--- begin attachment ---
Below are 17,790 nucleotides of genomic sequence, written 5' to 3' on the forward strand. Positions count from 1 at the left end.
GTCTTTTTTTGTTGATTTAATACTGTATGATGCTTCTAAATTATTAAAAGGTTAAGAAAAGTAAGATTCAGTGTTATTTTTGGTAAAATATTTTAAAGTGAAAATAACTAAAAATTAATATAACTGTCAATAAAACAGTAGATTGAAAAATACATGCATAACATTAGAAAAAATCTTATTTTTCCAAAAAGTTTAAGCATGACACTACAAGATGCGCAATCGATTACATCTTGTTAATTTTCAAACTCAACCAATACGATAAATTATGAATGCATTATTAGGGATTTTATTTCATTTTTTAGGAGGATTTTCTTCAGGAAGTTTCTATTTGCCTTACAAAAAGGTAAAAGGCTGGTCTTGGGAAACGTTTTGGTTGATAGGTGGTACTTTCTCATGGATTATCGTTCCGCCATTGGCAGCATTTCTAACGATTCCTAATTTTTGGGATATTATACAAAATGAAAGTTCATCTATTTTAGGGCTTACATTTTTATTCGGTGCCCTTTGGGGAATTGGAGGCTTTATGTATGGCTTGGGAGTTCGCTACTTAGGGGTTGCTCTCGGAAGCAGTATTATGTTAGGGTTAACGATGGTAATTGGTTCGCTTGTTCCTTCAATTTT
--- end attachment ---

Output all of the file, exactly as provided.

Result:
Below are 17,790 nucleotides of genomic sequence, written 5' to 3' on the forward strand. Positions count from 1 at the left end.
GTCTTTTTTTGTTGATTTAATACTGTATGATGCTTCTAAATTATTAAAAGGTTAAGAAAAGTAAGATTCAGTGTTATTTTTGGTAAAATATTTTAAAGTGAAAATAACTAAAAATTAATATAACTGTCAATAAAACAGTAGATTGAAAAATACATGCATAACATTAGAAAAAATCTTATTTTTCCAAAAAGTTTAAGCATGACACTACAAGATGCGCAATCGATTACATCTTGTTAATTTTCAAACTCAACCAATACGATAAATTATGAATGCATTATTAGGGATTTTATTTCATTTTTTAGGAGGATTTTCTTCAGGAAGTTTCTATTTGCCTTACAAAAAGGTAAAAGGCTGGTCTTGGGAAACGTTTTGGTTGATAGGTGGTACTTTCTCATGGATTATCGTTCCGCCATTGGCAGCATTTCTAACGATTCCTAATTTTTGGGATATTATACAAAATGAAAGTTCATCTATTTTAGGGCTTACATTTTTATTCGGTGCCCTTTGGGGAATTGGAGGCTTTATGTATGGCTTGGGAGTTCGCTACTTAGGGGTTGCTCTCGGAAGCAGTATTATGTTAGGGTTAACGATGGTAATTGGTTCGCTTGTTCCTTCAATTTT